Until later πŸ™‚

The struggle is real

November has been a real testing time. In fact, the past 2 years have been about handling what life throws at us. If Adit, my husband, has to face the struggle first hand, I am the half-helpless person who tries to keep things running for him.

Health issues are not new to us. We know that the life of a type 1 diabetic can be as close to normal as possible with ideal control, but it could never be fully normal. Despite what the doctors tell you, when you have to finger-prick at least 5 times a day and get insulin shots a minimum of 3 times a day, you know that you are different and you need a different attitude about life. That’s on a good day. Bad days are like going on a roller coaster ride without nothing to hang on to.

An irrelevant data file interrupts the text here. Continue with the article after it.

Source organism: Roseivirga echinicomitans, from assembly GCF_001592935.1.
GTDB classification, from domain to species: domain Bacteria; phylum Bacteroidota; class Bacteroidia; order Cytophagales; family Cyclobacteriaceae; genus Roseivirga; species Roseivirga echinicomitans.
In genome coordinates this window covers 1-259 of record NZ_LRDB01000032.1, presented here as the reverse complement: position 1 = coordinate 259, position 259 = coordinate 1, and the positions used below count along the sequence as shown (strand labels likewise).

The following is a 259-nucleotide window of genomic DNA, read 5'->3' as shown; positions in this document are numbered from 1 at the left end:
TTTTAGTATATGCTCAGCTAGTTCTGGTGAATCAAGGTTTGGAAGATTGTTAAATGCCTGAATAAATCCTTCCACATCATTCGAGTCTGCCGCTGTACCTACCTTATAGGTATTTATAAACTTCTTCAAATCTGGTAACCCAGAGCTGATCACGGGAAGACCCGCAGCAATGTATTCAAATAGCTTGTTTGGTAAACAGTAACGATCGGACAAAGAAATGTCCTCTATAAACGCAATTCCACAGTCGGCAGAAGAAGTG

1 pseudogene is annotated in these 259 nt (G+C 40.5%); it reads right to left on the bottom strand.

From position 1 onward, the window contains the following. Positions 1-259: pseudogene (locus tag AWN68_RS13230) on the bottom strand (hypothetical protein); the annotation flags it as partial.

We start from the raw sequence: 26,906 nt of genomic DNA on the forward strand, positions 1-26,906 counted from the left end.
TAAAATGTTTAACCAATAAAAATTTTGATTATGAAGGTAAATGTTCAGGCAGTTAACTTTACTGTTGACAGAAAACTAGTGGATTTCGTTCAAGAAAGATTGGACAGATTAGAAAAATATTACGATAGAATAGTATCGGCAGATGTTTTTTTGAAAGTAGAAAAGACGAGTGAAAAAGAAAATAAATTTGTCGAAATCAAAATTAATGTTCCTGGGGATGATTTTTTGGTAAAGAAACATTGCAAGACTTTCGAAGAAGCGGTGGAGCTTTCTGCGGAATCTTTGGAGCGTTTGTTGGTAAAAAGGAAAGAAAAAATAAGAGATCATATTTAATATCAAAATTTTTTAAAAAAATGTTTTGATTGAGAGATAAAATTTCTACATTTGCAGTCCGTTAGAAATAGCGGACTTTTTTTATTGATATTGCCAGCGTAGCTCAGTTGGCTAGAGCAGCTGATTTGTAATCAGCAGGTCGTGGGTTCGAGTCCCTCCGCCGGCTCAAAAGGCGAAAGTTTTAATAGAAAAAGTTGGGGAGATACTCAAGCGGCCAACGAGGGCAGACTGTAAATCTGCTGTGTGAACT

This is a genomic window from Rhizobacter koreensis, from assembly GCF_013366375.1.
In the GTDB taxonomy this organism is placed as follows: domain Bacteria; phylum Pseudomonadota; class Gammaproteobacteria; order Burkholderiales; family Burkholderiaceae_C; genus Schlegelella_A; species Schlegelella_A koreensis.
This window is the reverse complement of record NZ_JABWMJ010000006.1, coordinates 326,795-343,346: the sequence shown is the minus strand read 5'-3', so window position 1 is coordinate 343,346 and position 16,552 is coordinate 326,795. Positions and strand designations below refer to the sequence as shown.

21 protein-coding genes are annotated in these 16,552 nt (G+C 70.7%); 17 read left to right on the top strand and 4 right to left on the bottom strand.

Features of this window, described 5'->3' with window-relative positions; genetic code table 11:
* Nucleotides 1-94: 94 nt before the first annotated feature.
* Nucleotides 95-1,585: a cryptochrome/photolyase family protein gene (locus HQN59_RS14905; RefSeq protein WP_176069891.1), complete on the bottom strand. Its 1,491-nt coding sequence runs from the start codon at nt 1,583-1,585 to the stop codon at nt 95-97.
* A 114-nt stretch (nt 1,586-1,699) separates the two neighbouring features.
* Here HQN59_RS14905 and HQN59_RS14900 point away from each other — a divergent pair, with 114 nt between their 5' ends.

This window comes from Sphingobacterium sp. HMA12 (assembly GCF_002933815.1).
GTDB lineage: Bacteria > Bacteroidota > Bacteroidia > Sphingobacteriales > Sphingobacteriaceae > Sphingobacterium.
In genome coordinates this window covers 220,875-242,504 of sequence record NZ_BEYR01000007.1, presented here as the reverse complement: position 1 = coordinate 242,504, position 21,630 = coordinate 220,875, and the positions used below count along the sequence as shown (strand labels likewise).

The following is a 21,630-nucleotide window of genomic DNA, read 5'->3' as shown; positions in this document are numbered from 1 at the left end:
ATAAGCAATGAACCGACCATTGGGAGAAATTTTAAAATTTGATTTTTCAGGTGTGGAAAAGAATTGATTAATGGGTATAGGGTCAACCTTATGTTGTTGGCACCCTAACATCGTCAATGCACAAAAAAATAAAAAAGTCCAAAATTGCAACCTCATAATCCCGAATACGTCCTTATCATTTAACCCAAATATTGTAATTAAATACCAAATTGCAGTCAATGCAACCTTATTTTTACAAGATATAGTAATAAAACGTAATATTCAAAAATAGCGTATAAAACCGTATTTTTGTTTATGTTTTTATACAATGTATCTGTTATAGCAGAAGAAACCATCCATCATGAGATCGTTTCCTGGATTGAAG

What hits more than the disease itself is a number of factors that include psycho-social acceptance, family support, healthcare costs. Unfortunately for us, the T1D awareness in India is not great and tools that enable a type 1 diabetic to get closer to ideal control are either insanely pricey or unavailable. Families are still not sure how to handle this condition and end up ignoring it and just praying for the best, instead of getting hands on and helping the person to wade through the struggle. We do not need sympathy but actually need empathy and support which we hardly get.